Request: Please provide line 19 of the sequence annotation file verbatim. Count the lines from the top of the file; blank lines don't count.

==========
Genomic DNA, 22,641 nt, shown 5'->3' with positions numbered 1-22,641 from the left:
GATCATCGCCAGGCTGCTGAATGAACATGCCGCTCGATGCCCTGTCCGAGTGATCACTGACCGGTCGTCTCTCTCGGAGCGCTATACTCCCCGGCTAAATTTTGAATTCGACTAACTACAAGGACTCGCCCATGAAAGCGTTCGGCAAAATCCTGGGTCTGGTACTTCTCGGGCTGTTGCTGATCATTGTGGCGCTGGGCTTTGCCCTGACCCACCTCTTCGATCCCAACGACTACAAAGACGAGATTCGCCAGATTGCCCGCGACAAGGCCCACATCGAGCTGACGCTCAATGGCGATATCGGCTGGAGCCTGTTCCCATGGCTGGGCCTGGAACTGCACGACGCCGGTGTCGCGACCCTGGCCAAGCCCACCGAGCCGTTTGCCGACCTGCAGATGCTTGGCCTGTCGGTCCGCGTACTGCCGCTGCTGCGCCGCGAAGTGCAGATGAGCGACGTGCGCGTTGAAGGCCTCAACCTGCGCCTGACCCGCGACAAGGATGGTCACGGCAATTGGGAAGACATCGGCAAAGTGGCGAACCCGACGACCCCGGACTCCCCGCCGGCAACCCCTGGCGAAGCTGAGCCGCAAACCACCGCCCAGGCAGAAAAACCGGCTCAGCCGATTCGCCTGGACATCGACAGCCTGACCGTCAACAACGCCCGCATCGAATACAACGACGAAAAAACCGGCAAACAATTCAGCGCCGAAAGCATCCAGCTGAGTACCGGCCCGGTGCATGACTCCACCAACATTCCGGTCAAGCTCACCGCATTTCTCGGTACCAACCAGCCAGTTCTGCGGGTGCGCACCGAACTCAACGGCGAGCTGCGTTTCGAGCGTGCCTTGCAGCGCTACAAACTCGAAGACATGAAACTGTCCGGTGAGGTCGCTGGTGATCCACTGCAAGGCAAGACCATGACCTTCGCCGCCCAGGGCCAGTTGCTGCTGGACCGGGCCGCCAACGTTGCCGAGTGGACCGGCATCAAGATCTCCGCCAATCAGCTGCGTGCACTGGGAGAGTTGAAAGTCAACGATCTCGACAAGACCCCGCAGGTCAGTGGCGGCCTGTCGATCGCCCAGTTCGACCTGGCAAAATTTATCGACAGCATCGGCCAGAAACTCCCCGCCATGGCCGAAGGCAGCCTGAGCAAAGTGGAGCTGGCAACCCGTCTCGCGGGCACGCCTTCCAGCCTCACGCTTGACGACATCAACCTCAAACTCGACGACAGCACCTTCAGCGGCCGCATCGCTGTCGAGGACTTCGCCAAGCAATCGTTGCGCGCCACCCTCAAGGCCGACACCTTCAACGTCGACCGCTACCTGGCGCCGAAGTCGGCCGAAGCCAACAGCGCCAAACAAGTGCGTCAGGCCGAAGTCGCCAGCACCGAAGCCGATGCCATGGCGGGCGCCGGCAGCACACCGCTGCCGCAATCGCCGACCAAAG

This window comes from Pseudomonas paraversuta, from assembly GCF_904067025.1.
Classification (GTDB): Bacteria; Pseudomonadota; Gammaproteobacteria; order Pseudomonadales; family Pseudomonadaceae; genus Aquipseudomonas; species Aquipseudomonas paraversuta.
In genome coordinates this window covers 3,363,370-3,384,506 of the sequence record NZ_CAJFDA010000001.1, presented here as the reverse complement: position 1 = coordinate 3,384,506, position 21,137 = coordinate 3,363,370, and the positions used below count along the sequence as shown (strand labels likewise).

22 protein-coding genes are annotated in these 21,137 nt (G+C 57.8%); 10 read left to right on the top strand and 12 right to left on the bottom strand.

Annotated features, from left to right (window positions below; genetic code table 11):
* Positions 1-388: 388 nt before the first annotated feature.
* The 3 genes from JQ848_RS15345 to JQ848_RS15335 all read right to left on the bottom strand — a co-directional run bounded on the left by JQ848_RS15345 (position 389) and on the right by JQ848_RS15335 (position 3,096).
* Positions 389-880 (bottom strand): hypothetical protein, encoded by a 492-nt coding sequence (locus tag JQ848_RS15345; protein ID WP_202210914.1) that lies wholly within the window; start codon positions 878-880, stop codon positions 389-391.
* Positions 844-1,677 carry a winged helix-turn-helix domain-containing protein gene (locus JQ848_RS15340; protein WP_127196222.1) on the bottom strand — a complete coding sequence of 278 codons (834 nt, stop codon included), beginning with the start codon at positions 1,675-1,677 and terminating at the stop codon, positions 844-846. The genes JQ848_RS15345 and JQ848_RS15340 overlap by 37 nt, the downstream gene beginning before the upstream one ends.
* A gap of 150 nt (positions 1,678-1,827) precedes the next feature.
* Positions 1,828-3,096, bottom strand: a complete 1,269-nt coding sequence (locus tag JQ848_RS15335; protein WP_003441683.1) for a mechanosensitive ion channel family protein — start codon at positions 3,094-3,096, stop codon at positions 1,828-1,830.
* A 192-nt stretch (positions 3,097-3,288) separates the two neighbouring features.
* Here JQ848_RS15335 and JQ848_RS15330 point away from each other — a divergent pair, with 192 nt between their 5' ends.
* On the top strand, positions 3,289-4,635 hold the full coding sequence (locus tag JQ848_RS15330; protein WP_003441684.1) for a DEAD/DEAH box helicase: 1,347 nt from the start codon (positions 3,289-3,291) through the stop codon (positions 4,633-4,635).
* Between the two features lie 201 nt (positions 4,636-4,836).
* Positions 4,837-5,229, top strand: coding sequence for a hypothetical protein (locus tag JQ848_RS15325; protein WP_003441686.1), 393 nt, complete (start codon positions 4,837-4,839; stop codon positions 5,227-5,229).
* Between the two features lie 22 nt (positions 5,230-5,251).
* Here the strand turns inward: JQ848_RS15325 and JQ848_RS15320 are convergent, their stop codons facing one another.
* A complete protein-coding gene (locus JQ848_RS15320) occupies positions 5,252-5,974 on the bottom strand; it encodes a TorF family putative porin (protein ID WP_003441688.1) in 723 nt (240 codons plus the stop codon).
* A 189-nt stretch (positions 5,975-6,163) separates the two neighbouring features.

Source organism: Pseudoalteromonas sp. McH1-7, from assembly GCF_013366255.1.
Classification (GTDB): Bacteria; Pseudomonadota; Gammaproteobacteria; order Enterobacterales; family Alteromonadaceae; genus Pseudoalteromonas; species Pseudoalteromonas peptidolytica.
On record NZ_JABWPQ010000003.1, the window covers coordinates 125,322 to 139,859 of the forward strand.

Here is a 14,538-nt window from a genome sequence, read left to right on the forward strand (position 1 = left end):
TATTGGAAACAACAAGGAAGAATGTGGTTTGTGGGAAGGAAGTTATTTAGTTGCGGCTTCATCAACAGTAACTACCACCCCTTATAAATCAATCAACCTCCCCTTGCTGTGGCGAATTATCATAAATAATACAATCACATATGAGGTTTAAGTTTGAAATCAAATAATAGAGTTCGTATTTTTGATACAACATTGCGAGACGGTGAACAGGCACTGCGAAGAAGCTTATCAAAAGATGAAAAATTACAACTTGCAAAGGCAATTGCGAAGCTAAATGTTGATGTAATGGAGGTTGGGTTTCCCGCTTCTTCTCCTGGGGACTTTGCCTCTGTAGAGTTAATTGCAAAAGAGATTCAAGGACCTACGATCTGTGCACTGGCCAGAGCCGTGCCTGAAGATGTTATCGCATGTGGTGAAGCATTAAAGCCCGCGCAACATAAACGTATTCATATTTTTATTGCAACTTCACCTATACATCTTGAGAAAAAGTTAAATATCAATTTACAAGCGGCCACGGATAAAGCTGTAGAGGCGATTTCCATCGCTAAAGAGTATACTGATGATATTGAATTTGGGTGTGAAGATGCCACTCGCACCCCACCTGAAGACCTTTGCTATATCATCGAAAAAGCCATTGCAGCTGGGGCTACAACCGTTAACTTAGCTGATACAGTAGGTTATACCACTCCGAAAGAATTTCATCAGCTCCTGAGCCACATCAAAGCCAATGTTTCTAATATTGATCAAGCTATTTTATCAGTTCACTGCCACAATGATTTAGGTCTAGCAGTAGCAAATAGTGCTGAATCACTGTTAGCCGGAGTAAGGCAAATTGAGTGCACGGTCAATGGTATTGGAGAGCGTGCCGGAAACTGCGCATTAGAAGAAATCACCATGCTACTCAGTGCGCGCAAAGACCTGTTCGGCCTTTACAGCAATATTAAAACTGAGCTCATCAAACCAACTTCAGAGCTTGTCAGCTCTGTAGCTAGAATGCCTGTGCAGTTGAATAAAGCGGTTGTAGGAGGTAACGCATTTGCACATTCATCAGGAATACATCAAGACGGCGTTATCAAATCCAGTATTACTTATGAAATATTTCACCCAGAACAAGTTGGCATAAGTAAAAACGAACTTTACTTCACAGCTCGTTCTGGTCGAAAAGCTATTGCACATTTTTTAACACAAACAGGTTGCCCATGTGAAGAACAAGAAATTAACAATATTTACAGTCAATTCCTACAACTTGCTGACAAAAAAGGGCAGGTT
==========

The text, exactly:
* Between the two features lie 22 nt (positions 5,230-5,251).